The ratio of representation for the house of delegates shall be ascertained by dividing the whole white population of the State by the number of which the house is to consist, and rejecting the fraction of a unit, if any, resulting from such division.
Dividing the white population of every delegate district, and of every county not included in a delegate district, by the ratio thus ascertained, there shall then be assigned to each, a number of delegates equal to the quotient obtained by this division of its white population, excluding the fractional remainder.
The additional delegates which may be necessary to make up the whole number of which the house is to consist, shall then be assigned to those delegate districts, and counties not included in a delegate district, which would otherwise have the largest fractions unrepresented. But every delegate district and county not included in a delegate district, shall be entitled to at least one delegate.
7. Until a new apportionment be declared under the next census to be taken by authority of the United States, the counties of Calhoun and Gilmer shall form the first delegate district; Clay and Braxton the second; Pleasants and Wood the third; McDowell, Wyoming and Raleigh the fourth; Tucker and Randolph the fifth; and Webster and Nicholas the sixth. And the apportionment of delegates shall be as follows:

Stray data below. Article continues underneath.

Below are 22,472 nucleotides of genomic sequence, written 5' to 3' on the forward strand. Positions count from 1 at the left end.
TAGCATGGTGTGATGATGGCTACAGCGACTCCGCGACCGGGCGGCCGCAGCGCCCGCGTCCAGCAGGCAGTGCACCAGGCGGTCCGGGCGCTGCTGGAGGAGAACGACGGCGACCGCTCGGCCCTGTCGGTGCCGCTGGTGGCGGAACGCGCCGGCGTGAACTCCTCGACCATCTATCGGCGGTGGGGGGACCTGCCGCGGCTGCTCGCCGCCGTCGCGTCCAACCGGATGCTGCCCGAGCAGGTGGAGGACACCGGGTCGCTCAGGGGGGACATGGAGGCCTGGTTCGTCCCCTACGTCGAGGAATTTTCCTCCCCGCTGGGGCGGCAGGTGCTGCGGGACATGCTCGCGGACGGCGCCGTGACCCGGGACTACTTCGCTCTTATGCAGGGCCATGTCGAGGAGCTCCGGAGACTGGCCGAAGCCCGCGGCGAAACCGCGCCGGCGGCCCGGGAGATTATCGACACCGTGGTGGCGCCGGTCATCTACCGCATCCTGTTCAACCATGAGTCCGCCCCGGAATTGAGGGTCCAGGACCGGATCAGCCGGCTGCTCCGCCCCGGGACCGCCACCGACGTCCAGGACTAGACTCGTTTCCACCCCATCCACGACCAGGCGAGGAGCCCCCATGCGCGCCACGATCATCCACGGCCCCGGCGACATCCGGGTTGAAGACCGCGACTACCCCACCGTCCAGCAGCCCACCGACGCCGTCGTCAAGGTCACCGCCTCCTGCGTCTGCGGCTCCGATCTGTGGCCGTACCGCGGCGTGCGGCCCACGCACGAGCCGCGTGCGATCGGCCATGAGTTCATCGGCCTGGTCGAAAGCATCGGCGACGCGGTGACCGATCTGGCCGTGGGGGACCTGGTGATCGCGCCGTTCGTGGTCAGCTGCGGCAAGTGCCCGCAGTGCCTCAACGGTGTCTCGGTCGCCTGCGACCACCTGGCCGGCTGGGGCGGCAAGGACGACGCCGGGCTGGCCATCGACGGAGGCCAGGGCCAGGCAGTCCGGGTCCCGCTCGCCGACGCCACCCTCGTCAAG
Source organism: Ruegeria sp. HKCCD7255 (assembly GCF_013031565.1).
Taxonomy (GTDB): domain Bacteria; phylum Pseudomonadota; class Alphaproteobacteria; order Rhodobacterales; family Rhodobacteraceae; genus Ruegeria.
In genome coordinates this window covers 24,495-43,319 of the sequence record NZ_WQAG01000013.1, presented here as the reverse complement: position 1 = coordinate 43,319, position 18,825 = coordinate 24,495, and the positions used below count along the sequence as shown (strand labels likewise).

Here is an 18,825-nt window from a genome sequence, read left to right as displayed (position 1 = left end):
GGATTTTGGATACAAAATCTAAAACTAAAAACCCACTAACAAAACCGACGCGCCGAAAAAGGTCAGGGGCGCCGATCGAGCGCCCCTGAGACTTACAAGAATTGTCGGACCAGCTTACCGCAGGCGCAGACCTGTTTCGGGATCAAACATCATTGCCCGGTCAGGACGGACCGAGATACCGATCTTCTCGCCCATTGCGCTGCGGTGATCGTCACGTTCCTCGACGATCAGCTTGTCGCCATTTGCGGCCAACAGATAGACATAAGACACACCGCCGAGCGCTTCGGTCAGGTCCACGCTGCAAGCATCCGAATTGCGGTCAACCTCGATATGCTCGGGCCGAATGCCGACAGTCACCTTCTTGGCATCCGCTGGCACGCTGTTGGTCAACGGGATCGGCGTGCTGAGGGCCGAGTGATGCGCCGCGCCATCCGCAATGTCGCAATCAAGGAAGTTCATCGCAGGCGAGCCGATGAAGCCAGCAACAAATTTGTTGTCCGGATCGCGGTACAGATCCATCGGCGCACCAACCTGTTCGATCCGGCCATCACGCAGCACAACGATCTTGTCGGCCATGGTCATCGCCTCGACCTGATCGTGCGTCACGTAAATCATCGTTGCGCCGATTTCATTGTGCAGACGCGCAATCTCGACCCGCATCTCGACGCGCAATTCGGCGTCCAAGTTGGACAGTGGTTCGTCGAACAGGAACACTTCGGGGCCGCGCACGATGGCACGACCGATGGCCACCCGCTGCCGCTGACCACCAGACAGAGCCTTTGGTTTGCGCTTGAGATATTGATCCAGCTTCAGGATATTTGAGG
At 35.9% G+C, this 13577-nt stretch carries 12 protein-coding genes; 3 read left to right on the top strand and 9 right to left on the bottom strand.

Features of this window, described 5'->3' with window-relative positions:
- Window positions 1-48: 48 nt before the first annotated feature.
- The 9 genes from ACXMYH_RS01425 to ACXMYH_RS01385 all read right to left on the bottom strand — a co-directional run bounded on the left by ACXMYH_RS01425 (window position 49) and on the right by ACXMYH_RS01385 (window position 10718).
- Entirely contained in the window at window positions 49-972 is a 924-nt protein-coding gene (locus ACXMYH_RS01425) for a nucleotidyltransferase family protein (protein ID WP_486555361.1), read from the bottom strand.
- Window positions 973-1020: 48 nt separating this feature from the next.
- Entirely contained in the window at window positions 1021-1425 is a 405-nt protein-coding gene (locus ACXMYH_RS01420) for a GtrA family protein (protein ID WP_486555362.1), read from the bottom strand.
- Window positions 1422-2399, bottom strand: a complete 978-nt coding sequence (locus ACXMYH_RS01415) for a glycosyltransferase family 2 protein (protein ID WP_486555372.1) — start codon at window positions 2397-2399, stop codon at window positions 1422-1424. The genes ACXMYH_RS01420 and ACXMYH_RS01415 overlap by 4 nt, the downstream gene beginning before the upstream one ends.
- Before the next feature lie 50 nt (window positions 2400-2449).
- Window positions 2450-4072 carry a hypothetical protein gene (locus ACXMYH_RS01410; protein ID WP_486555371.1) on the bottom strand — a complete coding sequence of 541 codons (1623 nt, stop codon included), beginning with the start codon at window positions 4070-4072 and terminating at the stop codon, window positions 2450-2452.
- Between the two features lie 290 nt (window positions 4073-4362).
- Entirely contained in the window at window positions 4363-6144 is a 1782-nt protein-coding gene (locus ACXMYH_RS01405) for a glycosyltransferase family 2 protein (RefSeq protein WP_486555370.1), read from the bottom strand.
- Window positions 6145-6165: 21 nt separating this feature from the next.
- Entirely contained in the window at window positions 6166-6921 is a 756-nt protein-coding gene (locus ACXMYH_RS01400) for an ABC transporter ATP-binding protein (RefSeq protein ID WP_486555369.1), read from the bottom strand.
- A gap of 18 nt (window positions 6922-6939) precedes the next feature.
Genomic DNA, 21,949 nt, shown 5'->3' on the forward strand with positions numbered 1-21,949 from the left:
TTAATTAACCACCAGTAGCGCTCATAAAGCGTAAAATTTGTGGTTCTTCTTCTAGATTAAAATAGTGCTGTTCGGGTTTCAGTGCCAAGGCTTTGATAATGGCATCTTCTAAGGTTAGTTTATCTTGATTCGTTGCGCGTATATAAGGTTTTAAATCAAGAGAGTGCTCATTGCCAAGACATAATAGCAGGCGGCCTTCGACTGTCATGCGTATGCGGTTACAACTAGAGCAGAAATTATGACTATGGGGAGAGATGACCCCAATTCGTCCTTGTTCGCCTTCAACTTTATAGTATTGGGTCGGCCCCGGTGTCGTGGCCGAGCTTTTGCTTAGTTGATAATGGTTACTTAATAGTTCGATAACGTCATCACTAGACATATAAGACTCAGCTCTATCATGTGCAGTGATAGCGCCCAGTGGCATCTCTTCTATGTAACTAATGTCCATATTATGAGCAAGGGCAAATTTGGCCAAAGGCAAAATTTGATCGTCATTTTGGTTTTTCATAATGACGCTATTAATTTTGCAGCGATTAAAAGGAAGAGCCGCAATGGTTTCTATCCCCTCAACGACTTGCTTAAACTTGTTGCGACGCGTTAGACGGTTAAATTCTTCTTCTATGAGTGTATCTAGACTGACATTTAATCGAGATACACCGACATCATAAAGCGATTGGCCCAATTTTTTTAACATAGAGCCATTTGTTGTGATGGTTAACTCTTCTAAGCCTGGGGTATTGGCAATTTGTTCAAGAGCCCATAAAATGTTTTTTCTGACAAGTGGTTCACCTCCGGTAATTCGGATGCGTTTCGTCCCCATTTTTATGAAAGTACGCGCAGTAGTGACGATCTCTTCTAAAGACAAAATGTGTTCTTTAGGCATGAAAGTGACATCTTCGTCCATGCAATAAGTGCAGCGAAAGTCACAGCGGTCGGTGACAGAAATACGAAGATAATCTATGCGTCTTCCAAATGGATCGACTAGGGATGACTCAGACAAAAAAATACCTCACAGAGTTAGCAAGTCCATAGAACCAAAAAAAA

To the third delegate district, two delegates; and to the other five, one each.
To Barbour, Boone, Brooke, Cabell, Doddridge, Fayette, Greenbrier, Hancock, Jackson, Lewis, Logan, Mason, Mercer, Monroe, Pocahontas, Putnam, Ritchie, Roane, Taylor, Tyier, Upshur, Wayne, Wetzel and Wirt counties, one delegate each.
To Harrison, Kanawha, Marion, Marshall, Monongalia and Preston counties, two delegates each. And to Ohio county, three delegates.
8. The arrangement of the senatorial and delegate districts, and apportionment of delegates, shall hereafter be declared by law as soon as possible after each succeeding census. When so declared, they shall apply to the first regular election for members of the legislature to be thereafter held; and shall continue in force, unchanged, until the districts be changed and delegates reapportioned under the next census.
9. No new county shall be formed having an area of less than four hundred and fifty square miles. Nor shall a new county be formed if another county be thereby reduced below that area; or if any territory be thereby taken from a county containing less than four hundred and fifty square miles.